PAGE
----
How to Create Virtuous Leaders

Sunday, October 30, 2022

What Is It

Ancient philosophers like Socrates and Plato believed that an education focused on developing good character could create virtuous leaders who work for the people, not their own benefit. Nowadays, though, it seems too many politicians are power hungry, corrupt, and out of touch. So how do we train our leaders to be more virtuous? Is good character something that can be taught? And what can we learn from the Ancients about how we can each lead an excellent life? Josh and Ray virtuously welcome back Massimo Pigliucci from the City College of New York, author of The Quest for Character: What the Story of Socrates and Alcibiades Teaches Us about Our Search for Good Leaders.

Listening Notes

Ray and Josh open the show with a brief discussion on the moral nature of the personal and public lives of societal leaders. Is it enough for politicians to be good leaders for the public or should they be good people in their personal lives as well? Can we teach people to become virtuous? How? These are some of the questions considered in today’s show.

Ray and Josh welcome the show’s guest, Massimo Pigliucci, a professor of Philosophy from the City College of New York. Pigliucci suggests looking to the Greco Romans for insight on the discussion. Despite obvious differences between ancient civilizations and contemporary society, the challenge of making a good leader has persisted for centuries. In response to this idea, they discuss the cardinal virtues and the unity of virtues. They question if some virtues are more important than others, how our systems of education and politics play a role, and if education can successfully instill fundamental virtues and principles.

In the last segment of the show, Josh questions what Massimo would do if he had the power to ensure politicians were virtuous people. In response, Massimo would primarily focus on educating students on ethics from an early age as well as highlighting the presence of ethics in every area of life. By teaching the skills to be good people or good citizens, we can by extension teach society’s youth to become good leaders and politicians should they choose to pursue these careers.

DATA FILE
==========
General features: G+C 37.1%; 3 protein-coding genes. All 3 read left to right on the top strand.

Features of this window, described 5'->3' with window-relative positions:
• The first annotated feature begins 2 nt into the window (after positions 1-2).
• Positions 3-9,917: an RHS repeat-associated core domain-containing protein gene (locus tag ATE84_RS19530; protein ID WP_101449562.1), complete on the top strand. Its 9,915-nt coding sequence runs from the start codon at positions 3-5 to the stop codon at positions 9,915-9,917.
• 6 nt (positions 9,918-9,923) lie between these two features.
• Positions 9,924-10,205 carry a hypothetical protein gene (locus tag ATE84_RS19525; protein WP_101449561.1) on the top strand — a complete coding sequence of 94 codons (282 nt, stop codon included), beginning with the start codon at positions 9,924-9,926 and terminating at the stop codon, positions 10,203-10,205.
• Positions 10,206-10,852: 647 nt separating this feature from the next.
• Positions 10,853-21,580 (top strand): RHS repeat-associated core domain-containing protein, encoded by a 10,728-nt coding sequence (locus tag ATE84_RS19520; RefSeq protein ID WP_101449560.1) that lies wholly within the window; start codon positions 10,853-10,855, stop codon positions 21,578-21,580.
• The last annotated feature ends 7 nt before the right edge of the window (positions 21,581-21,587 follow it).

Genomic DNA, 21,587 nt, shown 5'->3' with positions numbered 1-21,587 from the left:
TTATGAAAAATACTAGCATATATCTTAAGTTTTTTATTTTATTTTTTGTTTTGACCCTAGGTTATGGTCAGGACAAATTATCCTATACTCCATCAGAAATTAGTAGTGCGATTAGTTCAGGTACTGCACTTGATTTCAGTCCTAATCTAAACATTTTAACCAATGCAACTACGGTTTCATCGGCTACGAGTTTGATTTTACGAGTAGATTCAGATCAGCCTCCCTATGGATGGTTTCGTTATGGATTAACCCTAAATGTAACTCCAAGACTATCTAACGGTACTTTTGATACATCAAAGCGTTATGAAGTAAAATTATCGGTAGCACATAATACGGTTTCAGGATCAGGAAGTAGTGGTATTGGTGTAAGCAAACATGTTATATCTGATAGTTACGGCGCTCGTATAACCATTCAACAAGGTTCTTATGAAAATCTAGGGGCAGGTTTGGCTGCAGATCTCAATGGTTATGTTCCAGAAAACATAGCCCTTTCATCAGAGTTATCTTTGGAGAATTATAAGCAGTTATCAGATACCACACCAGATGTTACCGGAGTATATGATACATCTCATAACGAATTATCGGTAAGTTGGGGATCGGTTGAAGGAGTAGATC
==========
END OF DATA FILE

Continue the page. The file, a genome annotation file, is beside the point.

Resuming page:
• Roving Philosophical Report (4:28): Holly J. McDede reports on various kings, czars, and presidents across time and place who all appeared virtuous and considerate of the people but were largely incompetent as national leaders. In particular, Jimmy Carter is notorious for his poor governance during his presidency yet simultaneously praised for his humanitarian contributions and public image as an honest politician. Ultimately, the pattern seems to be that good people do not make good leaders, but perhaps there is hope for future leaders to be both.
  • Sixty-Second Philosopher (45:50): Ian Shoales reports on the grand military leaders and their ancient armies throughout history in contrast with the underwhelming leaders of modern day.

Transcript

Transcript

Josh Landy  
Do good leaders have to be good people?

Ray Briggs  
What qualities should we expect in our politicians?

Josh Landy  
How can we build character in our next generation of leaders?

Comments (3)


Harold G. Neuman's picture

Harold G. Neuman

Saturday, September 17, 2022 -- 7:10 AM

Along with the show on

Along with the show on culture, this question is focused on ethics/morality, seems to me. We try to instill virtue in our youth. By the time they reach age of majority, sixteen or so, they realize exactly how competitive they need to be to make a life. Virtue slips away as an anachronism: nice to talk about; Impractical in a fast paced, modern world. So, get over it. Your question is archaic---good intentions do not capture the gold.

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Daniel's picture

Daniel

Sunday, September 18, 2022 -- 2:11 PM

So gold overrides virtue as a

So gold overrides virtue as a social good, or is virtue underdetermined by gold as a means of subsistence? Asked differently, is what society lacks in virtue compensated by its import of precious metals, or does the import of precious metals provide resources for virtuous actions only secondarily after collective subsistence is attained? Or again, do you assert that gold is a spiritual supplement for deficient virtue, or is it that virtue stands in material need of gold? As the comprehensiveness of your analysis and sincerity of your commitment to the subject matter is apparent, your answer will be of inestimable value to respective scholarship.

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Allenwood's picture

Allenwood

Tuesday, May 21, 2024 -- 4:40 AM

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